This corner of Colombia – the subject of an article in CWA 14 – shot to international fame in the 20th century because of its boon of spectacular pre-Colombian gold items. But, since most of these objects were uncovered by locals in search of booty to elevate them from a life of economic depravation, the archaeology suffered. The ancient sites were ravaged, archaeological contexts destroyed, and the chronological sequence remained something of a mystery.
How to deal with this? The looters had fixated on the gold, but had generally left other aspects of the material culture, notably the pottery. The archaeologists therefore decided they would focus on attempting to link the pottery style with the gold style to establish a cultural sequence and to thereby chronicle the changes in ideologies, as well as of the landscape and the human use of it.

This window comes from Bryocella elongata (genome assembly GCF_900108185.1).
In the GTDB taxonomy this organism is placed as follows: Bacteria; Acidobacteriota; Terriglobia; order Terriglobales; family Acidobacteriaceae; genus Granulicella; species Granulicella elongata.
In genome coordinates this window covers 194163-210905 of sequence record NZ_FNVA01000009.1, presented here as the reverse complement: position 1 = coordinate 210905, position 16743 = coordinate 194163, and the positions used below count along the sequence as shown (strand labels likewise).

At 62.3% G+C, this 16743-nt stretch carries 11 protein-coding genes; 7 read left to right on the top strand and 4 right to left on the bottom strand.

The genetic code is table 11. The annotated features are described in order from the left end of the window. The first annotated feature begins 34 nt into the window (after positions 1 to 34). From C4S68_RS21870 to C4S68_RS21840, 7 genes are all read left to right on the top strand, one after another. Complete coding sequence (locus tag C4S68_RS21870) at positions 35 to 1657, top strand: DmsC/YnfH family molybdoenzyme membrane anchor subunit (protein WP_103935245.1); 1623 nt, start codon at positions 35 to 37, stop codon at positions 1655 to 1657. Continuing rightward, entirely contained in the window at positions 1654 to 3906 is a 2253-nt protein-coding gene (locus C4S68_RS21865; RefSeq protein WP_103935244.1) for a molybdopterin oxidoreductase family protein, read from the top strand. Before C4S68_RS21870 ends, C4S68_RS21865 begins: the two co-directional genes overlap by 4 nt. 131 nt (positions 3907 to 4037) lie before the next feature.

Their book takes us through the archaeological sequence established by the team – from the earliest inhabitants right through to the pre-Hispanic period. As one travels through this definitive synthesis one is aided by maps and timelines. This allows us to enjoy the charm, and often the exhilarating beauty, of the artefacts: from the delightful pottery figurines of insolent monkeys, or this giggling human figure (left), to the exquisite sheet-gold human faced masks.
Of course, the archaeological record is very distant and different from the West’s European or Middle Eastern (Biblical) heritage. But it is in this difference that one’s interest is spiked, as one is drawn into a world of highly creative, culturally wealthy, and compelling people.
This article is an extract from the full article published in World Archaeology Issue 17. Click here to subscribe